The use of contactless check-in is growing rapidly – guests love the security and convenience, and hotels love the efficiency, especially with labor so hard to find and retain at the moment. If your hotel is considering going this route, you’ll need to make a decision up front: native app or web-based solution?
Apps work well for regular guests, but what about the majority of guests who don’t belong to your hotel’s loyalty program or don’t have your app? Consider that if the average person has about 80 apps on their phone, they only use nine a day and only use 30 at least once a month. Unless they’re very heavy travelers, a hotel app probably isn’t one of them. Additionally, 91% of people resent being forced to download an app they don’t want.
These customers need a web-based option that allows them to simply click a link in an email or text message to complete their transaction.
Why hotel guests (and staff) love web-based solutions
In theory, there’s nothing wrong with a native app that needs to be downloaded to a device. Traditionally, they have offered more features and deeper integrations with features and functions of smartphones and tablets. But in recent years, web-based solutions have caught up in many areas of functionality and have consistently outperformed native apps in terms of broad and immediate accessibility.
One of the great things about the World Wide Web is that it only takes one native application to access a fantastic amount of information and robust digital services. This app is called a mobile web browser and it has the innate advantage over all other native apps in that there is one preloaded on every mobile device.
Chrome, Safari, and Samsung Internet are the most commonly used web browsers, and all three support a wide range of ways web solutions can interact with smartphone or tablet features (e.g. camera , microphone, etc).
When combined, these two factors enable technology providers to deliver extremely engaging digital experiences to hotel guests with very low barriers to adoption.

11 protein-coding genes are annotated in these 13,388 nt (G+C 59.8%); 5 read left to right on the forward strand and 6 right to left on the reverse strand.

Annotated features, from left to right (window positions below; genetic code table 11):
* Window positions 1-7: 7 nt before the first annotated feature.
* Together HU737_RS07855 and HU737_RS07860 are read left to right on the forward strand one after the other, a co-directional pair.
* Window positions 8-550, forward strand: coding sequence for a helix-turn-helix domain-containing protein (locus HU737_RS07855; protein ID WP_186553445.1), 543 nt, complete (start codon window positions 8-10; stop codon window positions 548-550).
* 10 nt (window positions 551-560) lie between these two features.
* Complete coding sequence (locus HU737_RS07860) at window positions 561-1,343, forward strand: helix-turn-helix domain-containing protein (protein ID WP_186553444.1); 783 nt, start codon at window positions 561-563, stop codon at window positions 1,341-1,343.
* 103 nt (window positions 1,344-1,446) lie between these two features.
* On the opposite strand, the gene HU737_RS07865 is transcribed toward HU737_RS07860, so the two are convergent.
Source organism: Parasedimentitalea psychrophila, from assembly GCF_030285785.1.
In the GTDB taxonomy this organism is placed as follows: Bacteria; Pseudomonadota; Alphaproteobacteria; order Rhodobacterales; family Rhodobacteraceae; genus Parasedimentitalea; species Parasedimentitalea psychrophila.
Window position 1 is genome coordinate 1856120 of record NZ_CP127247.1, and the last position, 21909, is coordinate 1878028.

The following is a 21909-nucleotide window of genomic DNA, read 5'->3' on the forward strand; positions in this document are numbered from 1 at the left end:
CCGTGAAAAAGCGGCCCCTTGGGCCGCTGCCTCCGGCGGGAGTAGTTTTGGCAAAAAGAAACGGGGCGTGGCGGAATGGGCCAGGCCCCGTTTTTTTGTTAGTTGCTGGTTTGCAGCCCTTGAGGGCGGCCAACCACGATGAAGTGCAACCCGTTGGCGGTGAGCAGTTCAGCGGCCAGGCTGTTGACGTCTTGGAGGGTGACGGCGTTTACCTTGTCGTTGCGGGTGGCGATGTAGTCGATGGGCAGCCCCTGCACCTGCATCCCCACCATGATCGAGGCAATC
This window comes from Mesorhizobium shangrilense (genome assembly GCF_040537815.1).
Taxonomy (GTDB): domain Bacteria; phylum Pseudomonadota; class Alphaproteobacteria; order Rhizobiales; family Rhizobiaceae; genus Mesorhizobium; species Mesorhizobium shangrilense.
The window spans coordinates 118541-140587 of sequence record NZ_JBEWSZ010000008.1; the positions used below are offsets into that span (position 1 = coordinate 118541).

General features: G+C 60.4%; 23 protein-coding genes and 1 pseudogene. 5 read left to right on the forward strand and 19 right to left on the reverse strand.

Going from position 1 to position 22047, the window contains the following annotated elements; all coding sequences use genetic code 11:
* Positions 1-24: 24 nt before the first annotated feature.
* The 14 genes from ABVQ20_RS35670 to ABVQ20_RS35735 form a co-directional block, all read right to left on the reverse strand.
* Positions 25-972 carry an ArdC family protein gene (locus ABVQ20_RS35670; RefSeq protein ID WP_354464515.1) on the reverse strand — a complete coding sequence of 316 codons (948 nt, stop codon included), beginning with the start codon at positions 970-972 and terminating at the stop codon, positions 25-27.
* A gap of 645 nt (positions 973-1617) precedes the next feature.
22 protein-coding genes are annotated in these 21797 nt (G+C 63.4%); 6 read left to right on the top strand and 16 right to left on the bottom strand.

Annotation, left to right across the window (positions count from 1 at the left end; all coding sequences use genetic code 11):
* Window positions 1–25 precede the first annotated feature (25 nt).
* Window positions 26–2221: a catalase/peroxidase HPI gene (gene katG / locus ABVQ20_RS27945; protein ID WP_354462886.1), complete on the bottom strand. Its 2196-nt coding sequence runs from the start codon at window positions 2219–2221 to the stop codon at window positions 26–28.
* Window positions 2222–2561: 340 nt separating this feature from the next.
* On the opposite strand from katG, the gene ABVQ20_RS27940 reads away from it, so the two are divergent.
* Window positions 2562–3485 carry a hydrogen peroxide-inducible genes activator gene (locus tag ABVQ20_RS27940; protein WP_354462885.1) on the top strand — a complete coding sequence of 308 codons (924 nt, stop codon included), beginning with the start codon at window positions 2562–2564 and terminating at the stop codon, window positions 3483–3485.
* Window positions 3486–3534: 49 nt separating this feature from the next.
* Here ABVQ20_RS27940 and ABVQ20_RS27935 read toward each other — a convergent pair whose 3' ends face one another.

The rate of adoption of web-based hotel technology solutions
Reportedly, even the biggest hotel brands see less than 10% of all customers interacting with the native apps they’ve built. App development is an expensive business, and these below-average adoption rates are notorious for frustrating hoteliers from their efforts.
Conversely, mobile-friendly web solutions that do not require downloads typically see customer adoption rates of 50-75%. When you do the math, that equates to about 5-8x more guests using mobile web solutions than native apps.
For hoteliers going the web route, the real positive impact of technologies like contactless check-in and payment becomes all too apparent. Given the numbers above, a 100-room hotel using web-based guest management solutions can expect the following benefits:
- More than 20% increase in staff efficiency and productivity
- 1,500 new guest emails captured per year from those who booked through OTAs
- $30,000-40,000 in additional revenue from upsells
- A 90% reduction in chargebacks and fraud
Although native apps may have initially appealed to hoteliers because of their features and functionality, the reality is that hotel owners need to interact with their customers online, and those customers are often not interested in downloading. of another new application. The expense of developing native apps doesn’t justify the end result, especially when web-based solutions can drive better engagement with customers without the barrier of a download.
SJ Sawhney is the co-founder of Canary Technologies, a leading solutions provider modernizing the hotel technology stack with the first end-to-end guest management system on the mobile web, digitizing everything from post-booking to payment. Prior to co-founding Canary, Sawhney led product and technology at Stayful, an independent and boutique hotel booking platform founded by the former president of Hotels.com. Sawhney is a serial entrepreneur, having founded several successful venture capital-backed tech companies over the previous decade. He graduated from Columbia University.
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